No-coast Iowa shrimp
Where do you find some of freshest seafood in Iowa? It’s elementary, my dear.
“We raise shrimp in my former kindergarten room and lunch room,” said Jeff Ryan, who runs Sherlock Shrimp with his wife, Sherill, at the Ridgeway elementary school he attended almost 40 years ago. “The building brings back a lot of memories for people who grew up in this area.”
Now Sherlock Shrimp is creating new memories for customers seeking a unique taste of Iowa. Some come to Ridgeway, population 30, to buy live Pacific white shrimp year-round at the school.
Others stop by destinations like La Rana Bistro to enjoy Sherlock Shrimp in a variety of menu items and specials. Located in the heart of Decorah, La Rana Bistro offers Grilled Shrimp Bruschetta, a tantalizing appetizer featuring Sherlock Shrimp, capers, garlic, fresh herbs and lemon aioli.
“We try to buy fresh, local food,” said Mike Ryan, a cook at La Rana. “We like to try new things like Sherlock Shrimp, which is a really good product. We also like how they have repurposed an old school building.”
The idea for the shrimp farm came from a December 2013 article in the Waterloo-Cedar Falls Courier that caught Sherill Ryan’s eye. The story described an innovative, new shrimp farm that was making waves in eastern Iowa.
“I immediately became intrigued and started researching the possibilities,” said Ryan, who spent nearly 24 years of her career as a registered nurse. “With my science background, the chemistry and biology aspects of shrimp production appealed to me.”
The Ryans did their homework before they took the plunge, however. “We sent a survey to grocery stores and restaurants within a 60-mile radius of Ridgeway to see what interest there might be in buying locally grown shrimp,” said Jeff Ryan, whose family has farmed in the area since the 1850s. “The response was positive, so we moved ahead.”
The Ryans paid $15,000 in 2014 for the Ridgeway elementary school, which was built in the early 1960s but was closed a number of years ago. The building was structurally sound and provided plenty of usable space once some walls were removed, the electrical system was upgraded, a generator was added and other renovations were completed.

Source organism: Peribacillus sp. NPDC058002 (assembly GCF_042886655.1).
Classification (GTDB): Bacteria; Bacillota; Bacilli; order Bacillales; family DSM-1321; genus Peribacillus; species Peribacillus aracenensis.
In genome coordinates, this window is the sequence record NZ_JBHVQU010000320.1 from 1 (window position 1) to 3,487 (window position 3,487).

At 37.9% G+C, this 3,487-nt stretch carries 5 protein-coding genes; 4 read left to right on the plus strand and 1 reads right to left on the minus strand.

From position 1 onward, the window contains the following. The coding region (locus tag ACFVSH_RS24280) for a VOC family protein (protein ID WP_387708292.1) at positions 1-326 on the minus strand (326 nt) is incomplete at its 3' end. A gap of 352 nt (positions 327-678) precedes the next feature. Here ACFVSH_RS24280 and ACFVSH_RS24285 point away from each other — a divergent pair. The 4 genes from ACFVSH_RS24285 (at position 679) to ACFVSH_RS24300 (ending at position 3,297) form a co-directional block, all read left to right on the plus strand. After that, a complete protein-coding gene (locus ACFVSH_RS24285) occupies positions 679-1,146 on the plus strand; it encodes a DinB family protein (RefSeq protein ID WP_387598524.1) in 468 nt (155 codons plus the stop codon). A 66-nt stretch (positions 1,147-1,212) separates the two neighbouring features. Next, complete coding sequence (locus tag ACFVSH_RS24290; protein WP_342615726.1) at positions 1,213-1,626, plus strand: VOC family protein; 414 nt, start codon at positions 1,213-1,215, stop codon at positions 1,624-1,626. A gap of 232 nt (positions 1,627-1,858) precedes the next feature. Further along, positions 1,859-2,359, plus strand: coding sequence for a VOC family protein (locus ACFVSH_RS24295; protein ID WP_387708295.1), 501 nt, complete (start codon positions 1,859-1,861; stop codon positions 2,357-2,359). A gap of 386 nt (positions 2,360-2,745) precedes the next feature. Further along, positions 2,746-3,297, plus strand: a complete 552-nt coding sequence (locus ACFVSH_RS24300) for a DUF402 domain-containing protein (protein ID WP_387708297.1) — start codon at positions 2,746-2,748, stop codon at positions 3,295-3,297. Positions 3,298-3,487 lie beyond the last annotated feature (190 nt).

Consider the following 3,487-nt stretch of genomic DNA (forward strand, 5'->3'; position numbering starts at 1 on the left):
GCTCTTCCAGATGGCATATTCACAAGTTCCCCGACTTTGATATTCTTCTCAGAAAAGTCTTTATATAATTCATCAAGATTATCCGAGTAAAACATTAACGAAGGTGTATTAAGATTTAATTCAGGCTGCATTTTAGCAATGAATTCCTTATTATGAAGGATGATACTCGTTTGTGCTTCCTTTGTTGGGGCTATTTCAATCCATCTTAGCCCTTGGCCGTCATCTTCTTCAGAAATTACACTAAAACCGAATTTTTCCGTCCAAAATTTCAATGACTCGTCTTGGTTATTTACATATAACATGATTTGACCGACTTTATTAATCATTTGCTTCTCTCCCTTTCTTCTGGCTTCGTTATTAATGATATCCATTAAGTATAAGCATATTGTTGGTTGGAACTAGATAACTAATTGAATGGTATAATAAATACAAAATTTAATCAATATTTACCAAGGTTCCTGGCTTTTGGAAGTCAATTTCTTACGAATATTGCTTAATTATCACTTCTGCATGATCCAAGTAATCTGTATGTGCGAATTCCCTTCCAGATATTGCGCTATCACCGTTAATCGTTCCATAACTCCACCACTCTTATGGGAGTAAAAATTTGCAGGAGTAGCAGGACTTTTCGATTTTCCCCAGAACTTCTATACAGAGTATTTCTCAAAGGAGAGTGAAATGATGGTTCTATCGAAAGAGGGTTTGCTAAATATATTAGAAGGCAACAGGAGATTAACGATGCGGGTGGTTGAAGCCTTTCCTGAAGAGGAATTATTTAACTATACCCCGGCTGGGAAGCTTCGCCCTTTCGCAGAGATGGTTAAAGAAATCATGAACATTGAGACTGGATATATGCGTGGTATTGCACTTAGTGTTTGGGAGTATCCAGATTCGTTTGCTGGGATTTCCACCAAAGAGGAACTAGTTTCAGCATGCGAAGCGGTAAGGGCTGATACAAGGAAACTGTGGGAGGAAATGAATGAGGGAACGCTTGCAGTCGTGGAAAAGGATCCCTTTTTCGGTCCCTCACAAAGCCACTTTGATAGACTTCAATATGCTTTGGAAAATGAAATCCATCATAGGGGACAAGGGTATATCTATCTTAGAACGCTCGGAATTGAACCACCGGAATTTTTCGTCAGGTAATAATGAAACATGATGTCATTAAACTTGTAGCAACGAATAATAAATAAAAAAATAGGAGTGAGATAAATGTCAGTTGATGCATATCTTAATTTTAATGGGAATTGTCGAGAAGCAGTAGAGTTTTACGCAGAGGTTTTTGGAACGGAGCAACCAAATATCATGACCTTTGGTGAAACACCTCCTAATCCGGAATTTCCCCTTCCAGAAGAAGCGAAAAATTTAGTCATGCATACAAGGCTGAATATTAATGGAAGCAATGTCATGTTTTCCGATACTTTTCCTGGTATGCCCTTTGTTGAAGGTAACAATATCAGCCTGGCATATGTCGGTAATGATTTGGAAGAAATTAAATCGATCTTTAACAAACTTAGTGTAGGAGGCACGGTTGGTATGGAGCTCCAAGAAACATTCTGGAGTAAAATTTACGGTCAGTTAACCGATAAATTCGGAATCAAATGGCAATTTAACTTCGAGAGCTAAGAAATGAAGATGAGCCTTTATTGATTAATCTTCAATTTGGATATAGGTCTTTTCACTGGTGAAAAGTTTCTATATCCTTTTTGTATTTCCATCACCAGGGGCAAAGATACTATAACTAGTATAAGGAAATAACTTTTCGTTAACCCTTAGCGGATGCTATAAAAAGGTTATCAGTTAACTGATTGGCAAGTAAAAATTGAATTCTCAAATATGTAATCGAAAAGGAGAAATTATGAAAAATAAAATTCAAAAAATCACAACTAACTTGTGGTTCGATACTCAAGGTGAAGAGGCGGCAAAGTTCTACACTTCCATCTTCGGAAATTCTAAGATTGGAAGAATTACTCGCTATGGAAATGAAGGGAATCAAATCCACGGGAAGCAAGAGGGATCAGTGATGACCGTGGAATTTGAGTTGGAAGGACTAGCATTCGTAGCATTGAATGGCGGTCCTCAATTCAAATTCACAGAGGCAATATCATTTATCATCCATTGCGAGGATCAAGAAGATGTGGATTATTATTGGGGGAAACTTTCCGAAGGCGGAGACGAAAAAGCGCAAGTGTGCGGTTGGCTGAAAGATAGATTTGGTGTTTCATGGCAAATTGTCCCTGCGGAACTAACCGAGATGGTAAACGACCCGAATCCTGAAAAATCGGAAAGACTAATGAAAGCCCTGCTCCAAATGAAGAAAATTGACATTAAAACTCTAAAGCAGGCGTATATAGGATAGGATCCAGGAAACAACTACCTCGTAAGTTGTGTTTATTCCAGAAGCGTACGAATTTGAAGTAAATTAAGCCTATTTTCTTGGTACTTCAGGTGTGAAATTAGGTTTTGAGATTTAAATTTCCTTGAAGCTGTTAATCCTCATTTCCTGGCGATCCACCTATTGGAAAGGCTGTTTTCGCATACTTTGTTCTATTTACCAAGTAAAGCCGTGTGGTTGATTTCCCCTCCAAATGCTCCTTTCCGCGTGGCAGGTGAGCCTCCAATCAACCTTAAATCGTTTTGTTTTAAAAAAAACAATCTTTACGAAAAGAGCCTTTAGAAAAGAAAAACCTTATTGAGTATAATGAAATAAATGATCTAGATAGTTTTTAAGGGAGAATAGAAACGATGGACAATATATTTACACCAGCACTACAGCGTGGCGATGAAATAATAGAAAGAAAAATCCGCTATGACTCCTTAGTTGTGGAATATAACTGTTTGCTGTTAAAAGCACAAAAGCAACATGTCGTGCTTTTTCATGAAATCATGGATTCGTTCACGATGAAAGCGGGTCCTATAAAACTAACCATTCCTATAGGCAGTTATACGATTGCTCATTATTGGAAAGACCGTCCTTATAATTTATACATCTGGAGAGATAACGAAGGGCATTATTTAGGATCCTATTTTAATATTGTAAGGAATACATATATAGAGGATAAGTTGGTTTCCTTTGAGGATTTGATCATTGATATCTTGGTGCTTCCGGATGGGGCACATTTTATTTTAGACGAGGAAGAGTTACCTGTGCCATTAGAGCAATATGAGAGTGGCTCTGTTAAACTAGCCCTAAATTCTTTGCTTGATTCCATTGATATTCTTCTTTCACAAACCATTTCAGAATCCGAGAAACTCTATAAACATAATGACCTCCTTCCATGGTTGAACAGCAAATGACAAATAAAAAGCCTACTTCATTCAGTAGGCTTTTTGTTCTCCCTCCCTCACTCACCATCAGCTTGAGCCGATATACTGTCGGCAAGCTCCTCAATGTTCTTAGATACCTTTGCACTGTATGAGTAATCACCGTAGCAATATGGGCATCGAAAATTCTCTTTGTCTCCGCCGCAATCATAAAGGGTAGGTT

Today, a hallway functions as a feed shed, while former classrooms, the lunch room and gymnasium have been transformed into a living laboratory. Thousands of shrimp grow in nearly 40 tanks, which range in size from 12 feet to 15 feet in diameter. The tanks are heated to 85 degrees Fahrenheit, said Sherill Ryan, who added that the rooms are kept fairly dim to mimic the ocean.
The shrimp start off no bigger than a pinhead when they arrive via FedEx in plastic foam coolers from a shrimp operation in the Florida Keys. It takes four and a half months to grow a shrimp to market weight (around 20 grams).
Shrimp production is a fascinating — and sometimes frustrating — business. “It can be a steep learning curve, especially with young shrimp,” said Sherill Ryan, whose team monitors water quality daily and checks dissolved oxygen, pH, ammonia, nitrates and more. “We were blessed to connect early on with Rod McNeil, a world-renowned shrimp farming consultant, who has been a tremendous resource.”
Sherill Ryan also appreciates her one full-time employee and part-time employees, who free up her husband to manage the family’s corn, hay and cow-calf operation. The crew also ensures that Sherlock Shrimp has shrimp for sale each week. “We invite customers to post pictures of their shrimp dishes on Facebook and love seeing what they come up with, from New Orleans barbecue shrimp to shrimp scampi,” she said.
The Ryans are currently working to form a cooperative of shrimp producers in Iowa, Minnesota and Wisconsin to help the industry grow in the region. Shrimp is the number-one selling seafood in the world, said Sherrill Ryan, who believes it offers a unique opportunity for a state defined by farming and food production. “Iowa is known for corn and soybeans. Why not shrimp?”
Maulsby is a freelance writer from Lake City.Return to The Iowa Dish.